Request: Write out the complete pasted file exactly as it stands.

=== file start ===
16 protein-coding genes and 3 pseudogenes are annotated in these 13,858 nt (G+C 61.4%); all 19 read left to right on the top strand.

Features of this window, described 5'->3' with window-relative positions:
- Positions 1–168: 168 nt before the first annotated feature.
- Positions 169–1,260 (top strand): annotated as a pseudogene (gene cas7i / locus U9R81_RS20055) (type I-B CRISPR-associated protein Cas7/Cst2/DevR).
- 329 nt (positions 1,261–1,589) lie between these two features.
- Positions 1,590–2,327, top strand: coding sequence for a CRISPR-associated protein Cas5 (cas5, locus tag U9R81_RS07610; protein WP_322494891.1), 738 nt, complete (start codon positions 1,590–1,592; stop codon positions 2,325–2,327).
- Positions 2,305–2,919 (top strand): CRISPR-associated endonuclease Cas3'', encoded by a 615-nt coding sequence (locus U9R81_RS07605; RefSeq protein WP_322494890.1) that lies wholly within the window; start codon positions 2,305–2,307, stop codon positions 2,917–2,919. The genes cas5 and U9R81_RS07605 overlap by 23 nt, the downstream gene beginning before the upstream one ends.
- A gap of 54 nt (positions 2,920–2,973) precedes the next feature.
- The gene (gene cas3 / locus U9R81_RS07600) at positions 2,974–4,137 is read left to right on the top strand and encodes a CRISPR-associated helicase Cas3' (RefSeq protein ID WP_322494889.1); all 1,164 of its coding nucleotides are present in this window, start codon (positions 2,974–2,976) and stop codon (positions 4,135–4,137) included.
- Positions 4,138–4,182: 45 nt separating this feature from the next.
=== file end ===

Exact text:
16 protein-coding genes and 3 pseudogenes are annotated in these 13,858 nt (G+C 61.4%); all 19 read left to right on the top strand.

Features of this window, described 5'->3' with window-relative positions:
- Positions 1–168: 168 nt before the first annotated feature.
- Positions 169–1,260 (top strand): annotated as a pseudogene (gene cas7i / locus U9R81_RS20055) (type I-B CRISPR-associated protein Cas7/Cst2/DevR).
- 329 nt (positions 1,261–1,589) lie between these two features.
- Positions 1,590–2,327, top strand: coding sequence for a CRISPR-associated protein Cas5 (cas5, locus tag U9R81_RS07610; protein WP_322494891.1), 738 nt, complete (start codon positions 1,590–1,592; stop codon positions 2,325–2,327).
- Positions 2,305–2,919 (top strand): CRISPR-associated endonuclease Cas3'', encoded by a 615-nt coding sequence (locus U9R81_RS07605; RefSeq protein WP_322494890.1) that lies wholly within the window; start codon positions 2,305–2,307, stop codon positions 2,917–2,919. The genes cas5 and U9R81_RS07605 overlap by 23 nt, the downstream gene beginning before the upstream one ends.
- A gap of 54 nt (positions 2,920–2,973) precedes the next feature.
- The gene (gene cas3 / locus U9R81_RS07600) at positions 2,974–4,137 is read left to right on the top strand and encodes a CRISPR-associated helicase Cas3' (RefSeq protein ID WP_322494889.1); all 1,164 of its coding nucleotides are present in this window, start codon (positions 2,974–2,976) and stop codon (positions 4,135–4,137) included.
- Positions 4,138–4,182: 45 nt separating this feature from the next.